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                Author and article information

                Journal
                J Med Chem
                J Med Chem
                jm
                jmcmar
                Journal of Medicinal Chemistry
                American Chemical Society
                0022-2623
                1520-4804
                10 May 2021
                27 January 2022
                : 65
                : 2 , New Horizons in Drug Discovery - Understanding and Advancing Kinase Inhibitors
                : 935-954
                Affiliations
                Centro de Investigaciones Biológicas Margarita Salas (CSIC) , Ramiro de Maeztu 9, 28040 Madrid, Spain
                Author notes
                [* ](A.M.) E-mail: ana.martinez@ 123456csic.es .
                [* ](C.G.) E-mail: carmen.gil@ 123456csic.es .
                Article
                10.1021/acs.jmedchem.1c00302
                8802305
                33970631
                eb7a49d4-4c52-4603-b237-27a3fbdcbad7
                © 2021 American Chemical Society

                Permits the broadest form of re-use including for commercial purposes, provided that author attribution and integrity are maintained ( https://creativecommons.org/licenses/by/4.0/).

                Funding
                Funded by: “la Caixa” Foundation, doi 10.13039/100010434;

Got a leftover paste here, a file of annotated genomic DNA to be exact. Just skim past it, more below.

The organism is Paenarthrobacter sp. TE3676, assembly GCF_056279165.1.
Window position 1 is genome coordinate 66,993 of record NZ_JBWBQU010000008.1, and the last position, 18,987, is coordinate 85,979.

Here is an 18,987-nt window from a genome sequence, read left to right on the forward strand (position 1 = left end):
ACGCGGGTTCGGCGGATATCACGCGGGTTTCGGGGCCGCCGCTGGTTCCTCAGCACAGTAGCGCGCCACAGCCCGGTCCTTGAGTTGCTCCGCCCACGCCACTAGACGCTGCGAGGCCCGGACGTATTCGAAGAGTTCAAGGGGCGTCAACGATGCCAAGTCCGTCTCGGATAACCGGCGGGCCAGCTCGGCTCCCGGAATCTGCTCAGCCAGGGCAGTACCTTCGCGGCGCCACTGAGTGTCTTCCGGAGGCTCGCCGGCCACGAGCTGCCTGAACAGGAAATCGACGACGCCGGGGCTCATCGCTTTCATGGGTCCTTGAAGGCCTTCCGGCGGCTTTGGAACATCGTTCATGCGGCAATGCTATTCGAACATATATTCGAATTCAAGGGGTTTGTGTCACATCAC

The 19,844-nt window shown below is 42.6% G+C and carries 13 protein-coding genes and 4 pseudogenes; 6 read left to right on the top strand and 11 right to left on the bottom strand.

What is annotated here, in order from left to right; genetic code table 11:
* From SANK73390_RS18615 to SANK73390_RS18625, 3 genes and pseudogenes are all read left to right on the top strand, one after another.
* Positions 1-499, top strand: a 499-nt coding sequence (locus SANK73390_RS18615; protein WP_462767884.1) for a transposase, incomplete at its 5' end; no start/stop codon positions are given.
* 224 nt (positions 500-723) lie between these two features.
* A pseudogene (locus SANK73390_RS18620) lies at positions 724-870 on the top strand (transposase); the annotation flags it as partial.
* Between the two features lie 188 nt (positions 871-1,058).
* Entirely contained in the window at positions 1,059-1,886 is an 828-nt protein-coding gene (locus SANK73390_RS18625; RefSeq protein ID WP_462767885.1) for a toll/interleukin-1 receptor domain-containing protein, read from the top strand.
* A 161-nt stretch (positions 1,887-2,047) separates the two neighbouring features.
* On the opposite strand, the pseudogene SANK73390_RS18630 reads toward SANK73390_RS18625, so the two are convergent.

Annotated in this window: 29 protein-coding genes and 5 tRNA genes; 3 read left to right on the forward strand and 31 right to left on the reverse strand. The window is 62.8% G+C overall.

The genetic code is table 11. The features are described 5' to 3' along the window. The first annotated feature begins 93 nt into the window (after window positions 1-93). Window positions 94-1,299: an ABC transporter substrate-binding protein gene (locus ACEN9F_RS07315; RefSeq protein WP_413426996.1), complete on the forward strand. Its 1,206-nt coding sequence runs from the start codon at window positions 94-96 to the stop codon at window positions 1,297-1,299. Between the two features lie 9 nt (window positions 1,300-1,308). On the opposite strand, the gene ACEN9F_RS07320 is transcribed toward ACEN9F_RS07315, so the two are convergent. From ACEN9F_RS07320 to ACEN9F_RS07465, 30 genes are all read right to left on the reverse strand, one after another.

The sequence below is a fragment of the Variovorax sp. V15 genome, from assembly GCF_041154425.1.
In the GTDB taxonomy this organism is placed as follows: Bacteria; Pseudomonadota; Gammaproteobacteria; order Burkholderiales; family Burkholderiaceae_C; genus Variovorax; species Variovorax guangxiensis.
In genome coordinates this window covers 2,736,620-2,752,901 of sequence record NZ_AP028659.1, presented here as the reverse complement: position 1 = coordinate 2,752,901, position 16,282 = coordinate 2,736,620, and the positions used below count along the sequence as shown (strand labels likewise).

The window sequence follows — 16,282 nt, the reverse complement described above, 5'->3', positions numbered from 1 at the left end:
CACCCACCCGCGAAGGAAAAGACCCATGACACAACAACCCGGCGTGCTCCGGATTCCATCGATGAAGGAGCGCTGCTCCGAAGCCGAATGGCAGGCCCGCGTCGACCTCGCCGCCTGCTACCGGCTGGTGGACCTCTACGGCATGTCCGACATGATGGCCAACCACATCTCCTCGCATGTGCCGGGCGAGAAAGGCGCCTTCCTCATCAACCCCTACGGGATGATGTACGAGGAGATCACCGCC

Award ID: LCF/PR/HR19/52160012
                Funded by: Ministerio de Ciencia e Innovación, doi 10.13039/501100004837;
                Award ID: PID2019-105600RB-I00
                Funded by: Consejo Superior de Investigaciones Científicas, doi 10.13039/501100003339;
                Award ID: JAEINT_20_01339
                Funded by: Consejo Superior de Investigaciones Científicas, doi 10.13039/501100003339;
                Award ID: 202080E293
                Funded by: Consejo Superior de Investigaciones Científicas, doi 10.13039/501100003339;
                Award ID: 202020E103
                Categories
                Perspective
                Custom metadata
                jm1c00302
                jm1c00302

                Pharmaceutical chemistry
                Pharmaceutical chemistry